Boeing Awarded $150 Million in Support of Ground-based Midcourse Defense System

Boeing was awarded a $150 million undefinitized contract modification to the development and sustainment contract (DSC) by the U.S. Missile Defense Agency (MDA) for the Ground-based Midcourse Defense (GMD) system.

The scope of work under the current DSC (HQ0147-12-C-0004/-19-C0004) includes development, fielding, test, systems engineering, integration and configuration management, equipment manufacturing and refurbishment, training and operations and sustainment for the Ground-based Midcourse Defense weapon system and associated support facilities.

Under this undefinitized modification (P00057), the Missile Defense Agency executes the procurement of four additional Configuration 2 Ground Based Interceptor (GBI) boost vehicles to maintain the fleet and flight test programs. The work will be performed in Chandler, Arizona, and the period of performance is from July 10, 2020, to July 30, 2023.

With this modification, the value of this contract, including options, is increased to $11.49 billion.

Ground-Based Midcourse Defense (GMD)

Ground-Based Midcourse Defense (GMD) is the United States’ anti-ballistic missile (ABM) system for intercepting incoming warheads in space, during the midcourse phase of ballistic trajectory flight.

The GMD system is a major component of the American missile defense strategy to counter ballistic missiles, including intercontinental ballistic missiles (ICBMs) carrying nuclear or conventional warheads. The system is the United States’ only operationally deployed missile defense program capable of defending the entire U.S. homeland (including Alaska and Hawaii) against long-range ballistic missile attacks.

Ground Based Interceptor (GBI)
A U.S. Missile Defense Agency flight test of a Ground-based Interceptor launches from Vandenberg Air Force Base, Calif., Jan. 28, 2016, at 1:57 p.m. PST. (U.S. Air Force photo by Staff Sgt. Jim Araos/Released)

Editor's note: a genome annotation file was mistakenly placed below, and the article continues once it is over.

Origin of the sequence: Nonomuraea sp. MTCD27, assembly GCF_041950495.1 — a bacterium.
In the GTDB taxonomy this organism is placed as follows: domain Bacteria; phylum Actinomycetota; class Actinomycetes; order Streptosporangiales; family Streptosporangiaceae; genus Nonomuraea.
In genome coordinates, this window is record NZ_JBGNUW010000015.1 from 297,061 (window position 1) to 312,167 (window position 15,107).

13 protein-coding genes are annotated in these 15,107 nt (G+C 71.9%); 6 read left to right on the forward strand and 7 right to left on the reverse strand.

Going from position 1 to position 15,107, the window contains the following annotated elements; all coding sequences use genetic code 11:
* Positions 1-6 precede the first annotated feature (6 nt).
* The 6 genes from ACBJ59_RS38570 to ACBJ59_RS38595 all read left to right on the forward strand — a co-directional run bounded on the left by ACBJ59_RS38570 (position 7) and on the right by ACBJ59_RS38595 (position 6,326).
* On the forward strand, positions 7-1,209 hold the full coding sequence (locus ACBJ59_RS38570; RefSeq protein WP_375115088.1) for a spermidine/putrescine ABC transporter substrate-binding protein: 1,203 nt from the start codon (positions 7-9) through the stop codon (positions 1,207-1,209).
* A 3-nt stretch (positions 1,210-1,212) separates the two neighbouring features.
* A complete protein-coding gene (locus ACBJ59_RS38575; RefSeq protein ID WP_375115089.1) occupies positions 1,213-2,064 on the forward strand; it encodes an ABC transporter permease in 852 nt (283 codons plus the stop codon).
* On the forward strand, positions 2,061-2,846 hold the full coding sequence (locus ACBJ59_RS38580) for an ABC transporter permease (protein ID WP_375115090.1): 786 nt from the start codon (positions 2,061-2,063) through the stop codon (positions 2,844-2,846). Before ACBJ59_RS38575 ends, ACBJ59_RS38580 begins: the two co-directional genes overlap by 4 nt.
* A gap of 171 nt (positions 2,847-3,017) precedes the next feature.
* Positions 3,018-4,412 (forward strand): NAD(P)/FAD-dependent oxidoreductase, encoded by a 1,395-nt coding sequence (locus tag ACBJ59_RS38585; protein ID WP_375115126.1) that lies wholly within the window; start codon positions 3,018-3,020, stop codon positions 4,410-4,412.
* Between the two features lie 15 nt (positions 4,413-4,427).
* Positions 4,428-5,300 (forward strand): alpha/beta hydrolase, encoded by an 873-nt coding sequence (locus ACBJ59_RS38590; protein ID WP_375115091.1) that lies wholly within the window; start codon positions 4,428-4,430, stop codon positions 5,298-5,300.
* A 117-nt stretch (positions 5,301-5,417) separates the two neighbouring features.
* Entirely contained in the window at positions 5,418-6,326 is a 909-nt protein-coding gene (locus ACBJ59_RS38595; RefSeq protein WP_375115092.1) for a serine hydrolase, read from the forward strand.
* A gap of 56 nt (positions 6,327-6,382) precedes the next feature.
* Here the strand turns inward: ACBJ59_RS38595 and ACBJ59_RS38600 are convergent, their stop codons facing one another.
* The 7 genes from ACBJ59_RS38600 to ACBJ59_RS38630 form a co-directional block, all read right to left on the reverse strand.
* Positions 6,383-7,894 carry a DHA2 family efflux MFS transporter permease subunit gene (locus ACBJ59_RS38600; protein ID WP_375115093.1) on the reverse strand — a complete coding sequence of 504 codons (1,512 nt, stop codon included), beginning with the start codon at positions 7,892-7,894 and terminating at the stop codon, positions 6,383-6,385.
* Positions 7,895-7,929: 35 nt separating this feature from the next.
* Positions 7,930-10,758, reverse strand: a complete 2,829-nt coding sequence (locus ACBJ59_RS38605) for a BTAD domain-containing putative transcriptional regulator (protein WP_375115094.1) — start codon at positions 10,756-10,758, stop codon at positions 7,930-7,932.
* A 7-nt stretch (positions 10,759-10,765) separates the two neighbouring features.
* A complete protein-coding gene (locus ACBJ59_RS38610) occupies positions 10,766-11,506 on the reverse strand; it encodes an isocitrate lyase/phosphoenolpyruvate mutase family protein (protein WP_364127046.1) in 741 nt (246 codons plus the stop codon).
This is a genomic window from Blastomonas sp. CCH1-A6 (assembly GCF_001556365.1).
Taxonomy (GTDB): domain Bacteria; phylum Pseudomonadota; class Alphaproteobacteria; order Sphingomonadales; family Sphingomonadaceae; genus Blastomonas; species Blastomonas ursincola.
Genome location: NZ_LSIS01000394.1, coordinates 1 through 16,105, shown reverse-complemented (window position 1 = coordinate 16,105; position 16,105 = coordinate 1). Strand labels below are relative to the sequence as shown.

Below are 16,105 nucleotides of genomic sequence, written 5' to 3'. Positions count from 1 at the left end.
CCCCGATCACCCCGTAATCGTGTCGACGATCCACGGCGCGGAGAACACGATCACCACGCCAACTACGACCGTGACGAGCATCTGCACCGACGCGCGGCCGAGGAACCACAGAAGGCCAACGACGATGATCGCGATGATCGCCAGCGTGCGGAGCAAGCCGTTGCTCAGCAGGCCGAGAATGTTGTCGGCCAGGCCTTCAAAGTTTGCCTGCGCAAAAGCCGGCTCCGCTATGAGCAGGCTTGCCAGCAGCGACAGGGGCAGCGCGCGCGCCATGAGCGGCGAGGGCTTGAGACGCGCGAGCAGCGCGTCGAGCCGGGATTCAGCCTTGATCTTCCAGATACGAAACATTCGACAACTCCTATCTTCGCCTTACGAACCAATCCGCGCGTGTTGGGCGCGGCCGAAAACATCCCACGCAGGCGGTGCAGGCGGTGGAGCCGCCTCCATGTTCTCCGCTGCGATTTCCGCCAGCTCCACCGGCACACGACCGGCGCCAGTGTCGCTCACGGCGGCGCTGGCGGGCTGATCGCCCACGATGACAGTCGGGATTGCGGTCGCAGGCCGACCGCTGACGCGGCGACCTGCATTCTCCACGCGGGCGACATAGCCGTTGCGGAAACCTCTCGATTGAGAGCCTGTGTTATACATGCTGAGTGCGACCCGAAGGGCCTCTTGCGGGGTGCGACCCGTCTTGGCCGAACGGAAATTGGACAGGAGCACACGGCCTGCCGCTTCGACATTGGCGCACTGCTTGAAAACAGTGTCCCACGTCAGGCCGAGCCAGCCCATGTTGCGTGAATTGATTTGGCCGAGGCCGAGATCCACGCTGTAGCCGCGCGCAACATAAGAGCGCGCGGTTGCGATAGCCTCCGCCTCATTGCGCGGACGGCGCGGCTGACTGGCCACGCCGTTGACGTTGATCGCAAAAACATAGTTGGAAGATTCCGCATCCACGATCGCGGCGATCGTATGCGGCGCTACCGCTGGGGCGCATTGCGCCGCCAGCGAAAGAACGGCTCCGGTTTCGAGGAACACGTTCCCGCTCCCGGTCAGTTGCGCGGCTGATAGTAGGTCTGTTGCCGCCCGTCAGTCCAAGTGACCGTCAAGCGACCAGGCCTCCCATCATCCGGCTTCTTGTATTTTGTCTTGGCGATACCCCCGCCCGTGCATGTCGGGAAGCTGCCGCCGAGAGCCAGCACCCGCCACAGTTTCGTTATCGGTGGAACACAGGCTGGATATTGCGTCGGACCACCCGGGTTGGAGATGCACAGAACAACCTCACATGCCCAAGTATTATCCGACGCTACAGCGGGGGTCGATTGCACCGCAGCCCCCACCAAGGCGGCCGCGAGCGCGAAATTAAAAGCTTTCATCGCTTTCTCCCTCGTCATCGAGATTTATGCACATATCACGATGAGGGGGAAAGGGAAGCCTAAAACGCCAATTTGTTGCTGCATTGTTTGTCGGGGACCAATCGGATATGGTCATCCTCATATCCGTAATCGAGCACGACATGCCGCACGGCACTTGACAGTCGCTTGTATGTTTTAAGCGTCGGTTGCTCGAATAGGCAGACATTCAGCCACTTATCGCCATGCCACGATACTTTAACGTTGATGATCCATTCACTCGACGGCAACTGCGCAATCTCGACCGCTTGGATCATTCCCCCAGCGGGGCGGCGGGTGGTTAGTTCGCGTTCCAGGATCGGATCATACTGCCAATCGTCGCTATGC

The system provides early detection and tracking during the boost and midcourse phase, as well as target discrimination, precision intercept and destruction of the target through force of collision. GMD is an integral element of the U.S. Missile Defense Agency (MDA)’s layered ballistic missile defense (BMD) architecture.

The GMD system is deployed at Fort Greely, Alaska and Vandenberg Air Force Base, California comprising 44 GBI (Ground-Based Interceptor) interceptors.

GMD is administered by the Missile Defense Agency (MDA), while the operational control and execution is provided by the U.S. Army, and support functions are provided by the U.S. Air Force. As prime contractor, Boeing designs, produces, integrates, tests and sustains all GMD components deployed across 15 time zones.

Ground-Based Interceptor (GBI)

The Ground-Based Interceptor is a multi-stage, solid fuel booster with an Exoatmospheric Kill Vehicle (EKV) payload. When launched, the booster carries the EKV toward the target’s predicted location in space. Once released from the booster, the EKV uses guidance data transmitted from Ground Support & Fire Control System components and on-board sensors to close with and destroy the target warhead. The impact is outside the Earth’s atmosphere using only the kinetic force of the direct collision to destroy the target warhead.

GBI Ground Based Interceptor
A ground-based missile interceptor is lowered into its missile silo during a recent emplacement at the Missile Defense Complex at Fort Greely, Alaska. Eighteen interceptors are emplaced in two fields on the 800-acre complex. (Photo by Sgt. Jack W. Carlson III, U.S Army)



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